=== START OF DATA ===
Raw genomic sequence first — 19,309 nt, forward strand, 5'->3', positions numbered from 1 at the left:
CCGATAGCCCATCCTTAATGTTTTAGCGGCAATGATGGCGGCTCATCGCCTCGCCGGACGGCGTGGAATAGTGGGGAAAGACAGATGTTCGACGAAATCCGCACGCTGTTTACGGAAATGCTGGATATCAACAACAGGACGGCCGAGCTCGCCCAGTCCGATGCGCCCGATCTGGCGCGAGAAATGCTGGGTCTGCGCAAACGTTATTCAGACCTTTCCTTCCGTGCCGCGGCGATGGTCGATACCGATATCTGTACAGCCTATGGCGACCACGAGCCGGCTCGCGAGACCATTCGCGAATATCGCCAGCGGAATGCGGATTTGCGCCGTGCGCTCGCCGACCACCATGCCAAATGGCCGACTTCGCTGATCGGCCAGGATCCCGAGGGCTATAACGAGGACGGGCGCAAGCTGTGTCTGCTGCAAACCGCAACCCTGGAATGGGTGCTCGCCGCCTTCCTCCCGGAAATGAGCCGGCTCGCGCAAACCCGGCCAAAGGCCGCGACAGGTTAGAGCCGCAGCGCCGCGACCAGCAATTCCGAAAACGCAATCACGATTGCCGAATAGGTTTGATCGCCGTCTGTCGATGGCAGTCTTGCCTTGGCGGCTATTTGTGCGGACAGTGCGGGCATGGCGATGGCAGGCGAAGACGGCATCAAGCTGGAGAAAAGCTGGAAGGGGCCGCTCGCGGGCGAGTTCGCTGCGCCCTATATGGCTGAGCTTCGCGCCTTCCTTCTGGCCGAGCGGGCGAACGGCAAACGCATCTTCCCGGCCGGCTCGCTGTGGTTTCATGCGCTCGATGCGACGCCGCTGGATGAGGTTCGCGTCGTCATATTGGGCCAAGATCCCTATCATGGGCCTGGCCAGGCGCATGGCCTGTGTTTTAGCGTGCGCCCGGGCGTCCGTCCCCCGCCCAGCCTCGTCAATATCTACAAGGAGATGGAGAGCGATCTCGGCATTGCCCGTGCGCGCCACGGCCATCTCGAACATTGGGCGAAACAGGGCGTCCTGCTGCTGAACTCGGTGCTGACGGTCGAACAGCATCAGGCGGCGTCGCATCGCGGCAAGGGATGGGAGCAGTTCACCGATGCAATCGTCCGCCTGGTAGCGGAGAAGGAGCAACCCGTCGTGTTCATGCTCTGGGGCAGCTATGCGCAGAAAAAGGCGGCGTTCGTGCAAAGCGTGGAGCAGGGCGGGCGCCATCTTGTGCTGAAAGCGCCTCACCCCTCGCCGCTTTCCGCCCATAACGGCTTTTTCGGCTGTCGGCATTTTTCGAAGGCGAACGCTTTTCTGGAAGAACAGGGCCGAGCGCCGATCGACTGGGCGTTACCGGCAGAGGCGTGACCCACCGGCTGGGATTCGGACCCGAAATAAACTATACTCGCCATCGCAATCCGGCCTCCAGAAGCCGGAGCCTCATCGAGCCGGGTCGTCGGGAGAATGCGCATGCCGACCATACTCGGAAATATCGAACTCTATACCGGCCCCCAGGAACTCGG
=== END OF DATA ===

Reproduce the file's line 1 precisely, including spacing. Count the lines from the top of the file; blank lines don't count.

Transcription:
Raw genomic sequence first — 19,309 nt, forward strand, 5'->3', positions numbered from 1 at the left: